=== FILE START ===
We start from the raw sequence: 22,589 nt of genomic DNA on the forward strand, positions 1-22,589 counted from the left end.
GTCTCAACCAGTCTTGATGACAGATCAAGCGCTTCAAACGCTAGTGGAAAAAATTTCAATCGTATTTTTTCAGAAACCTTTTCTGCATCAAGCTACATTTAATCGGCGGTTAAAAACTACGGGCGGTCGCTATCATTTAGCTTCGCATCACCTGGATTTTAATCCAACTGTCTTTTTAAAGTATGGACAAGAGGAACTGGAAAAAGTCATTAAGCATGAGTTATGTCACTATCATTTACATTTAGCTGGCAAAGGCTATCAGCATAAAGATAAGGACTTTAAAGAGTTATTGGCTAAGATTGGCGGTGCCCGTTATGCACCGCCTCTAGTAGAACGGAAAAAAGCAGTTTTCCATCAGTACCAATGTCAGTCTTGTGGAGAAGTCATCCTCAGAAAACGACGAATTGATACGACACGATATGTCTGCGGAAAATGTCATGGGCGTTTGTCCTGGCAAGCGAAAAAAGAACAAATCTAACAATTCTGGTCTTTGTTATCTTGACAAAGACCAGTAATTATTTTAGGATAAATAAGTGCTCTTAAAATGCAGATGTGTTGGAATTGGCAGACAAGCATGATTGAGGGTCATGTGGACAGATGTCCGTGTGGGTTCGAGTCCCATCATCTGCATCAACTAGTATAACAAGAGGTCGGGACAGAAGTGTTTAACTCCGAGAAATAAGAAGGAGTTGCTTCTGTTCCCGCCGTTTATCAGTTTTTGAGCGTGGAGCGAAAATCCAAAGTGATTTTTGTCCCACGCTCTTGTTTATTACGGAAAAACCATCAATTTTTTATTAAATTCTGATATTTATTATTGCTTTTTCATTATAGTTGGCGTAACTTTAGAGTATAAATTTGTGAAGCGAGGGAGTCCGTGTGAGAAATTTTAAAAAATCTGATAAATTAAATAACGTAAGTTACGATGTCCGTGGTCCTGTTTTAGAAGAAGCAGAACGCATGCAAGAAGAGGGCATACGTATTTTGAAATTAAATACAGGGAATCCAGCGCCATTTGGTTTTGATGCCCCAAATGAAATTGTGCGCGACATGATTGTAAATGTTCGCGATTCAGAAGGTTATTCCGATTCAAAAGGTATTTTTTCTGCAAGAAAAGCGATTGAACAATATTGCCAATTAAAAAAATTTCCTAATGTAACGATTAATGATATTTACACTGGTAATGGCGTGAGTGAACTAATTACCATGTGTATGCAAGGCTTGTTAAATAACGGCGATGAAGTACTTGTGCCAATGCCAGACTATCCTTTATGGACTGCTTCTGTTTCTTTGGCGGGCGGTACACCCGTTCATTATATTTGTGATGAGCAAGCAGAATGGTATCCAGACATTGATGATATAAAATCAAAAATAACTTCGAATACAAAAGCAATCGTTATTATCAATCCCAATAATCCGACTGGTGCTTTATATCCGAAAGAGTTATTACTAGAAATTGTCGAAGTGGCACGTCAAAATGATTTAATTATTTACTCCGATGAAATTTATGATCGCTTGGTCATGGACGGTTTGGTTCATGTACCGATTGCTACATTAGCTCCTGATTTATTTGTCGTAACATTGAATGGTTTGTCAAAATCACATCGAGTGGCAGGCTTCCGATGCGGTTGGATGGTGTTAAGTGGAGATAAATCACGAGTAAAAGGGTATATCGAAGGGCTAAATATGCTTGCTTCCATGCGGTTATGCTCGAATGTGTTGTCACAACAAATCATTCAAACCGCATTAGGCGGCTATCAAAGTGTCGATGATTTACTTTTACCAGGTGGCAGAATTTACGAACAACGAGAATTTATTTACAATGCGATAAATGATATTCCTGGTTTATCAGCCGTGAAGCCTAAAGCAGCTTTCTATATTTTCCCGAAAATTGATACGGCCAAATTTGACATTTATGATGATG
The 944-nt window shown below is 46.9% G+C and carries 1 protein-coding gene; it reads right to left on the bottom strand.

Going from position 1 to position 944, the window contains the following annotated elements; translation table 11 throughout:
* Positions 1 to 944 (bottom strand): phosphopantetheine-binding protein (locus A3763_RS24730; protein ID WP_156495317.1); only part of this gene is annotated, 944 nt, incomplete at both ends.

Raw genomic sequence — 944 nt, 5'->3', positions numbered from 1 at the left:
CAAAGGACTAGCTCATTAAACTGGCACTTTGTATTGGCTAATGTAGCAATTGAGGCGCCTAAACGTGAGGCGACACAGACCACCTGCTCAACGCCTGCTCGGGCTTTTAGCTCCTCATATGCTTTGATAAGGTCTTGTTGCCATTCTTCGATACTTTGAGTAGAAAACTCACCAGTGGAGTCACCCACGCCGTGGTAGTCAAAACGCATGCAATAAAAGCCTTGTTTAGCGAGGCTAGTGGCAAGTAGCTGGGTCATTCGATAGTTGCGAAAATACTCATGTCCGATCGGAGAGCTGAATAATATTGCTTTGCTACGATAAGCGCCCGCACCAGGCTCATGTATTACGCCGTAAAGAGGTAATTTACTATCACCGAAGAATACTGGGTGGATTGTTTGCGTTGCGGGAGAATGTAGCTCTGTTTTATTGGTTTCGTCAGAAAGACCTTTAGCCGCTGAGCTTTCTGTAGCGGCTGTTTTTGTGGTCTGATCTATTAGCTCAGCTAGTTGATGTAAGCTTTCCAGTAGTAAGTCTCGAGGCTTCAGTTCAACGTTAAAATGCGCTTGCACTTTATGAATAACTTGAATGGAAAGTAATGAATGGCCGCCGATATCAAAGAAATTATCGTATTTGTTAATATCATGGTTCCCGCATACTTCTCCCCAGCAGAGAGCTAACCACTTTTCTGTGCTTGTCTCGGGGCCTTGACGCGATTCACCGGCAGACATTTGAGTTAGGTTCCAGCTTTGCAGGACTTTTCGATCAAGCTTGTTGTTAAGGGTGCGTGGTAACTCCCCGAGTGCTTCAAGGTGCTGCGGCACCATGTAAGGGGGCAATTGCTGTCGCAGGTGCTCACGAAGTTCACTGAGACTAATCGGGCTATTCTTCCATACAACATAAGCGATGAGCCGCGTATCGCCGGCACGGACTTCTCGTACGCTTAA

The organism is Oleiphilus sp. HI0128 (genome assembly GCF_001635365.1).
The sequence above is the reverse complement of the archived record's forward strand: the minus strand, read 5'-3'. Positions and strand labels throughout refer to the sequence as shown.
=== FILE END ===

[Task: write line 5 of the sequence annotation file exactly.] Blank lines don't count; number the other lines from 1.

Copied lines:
* Positions 1 to 944 (bottom strand): phosphopantetheine-binding protein (locus A3763_RS24730; protein ID WP_156495317.1); only part of this gene is annotated, 944 nt, incomplete at both ends.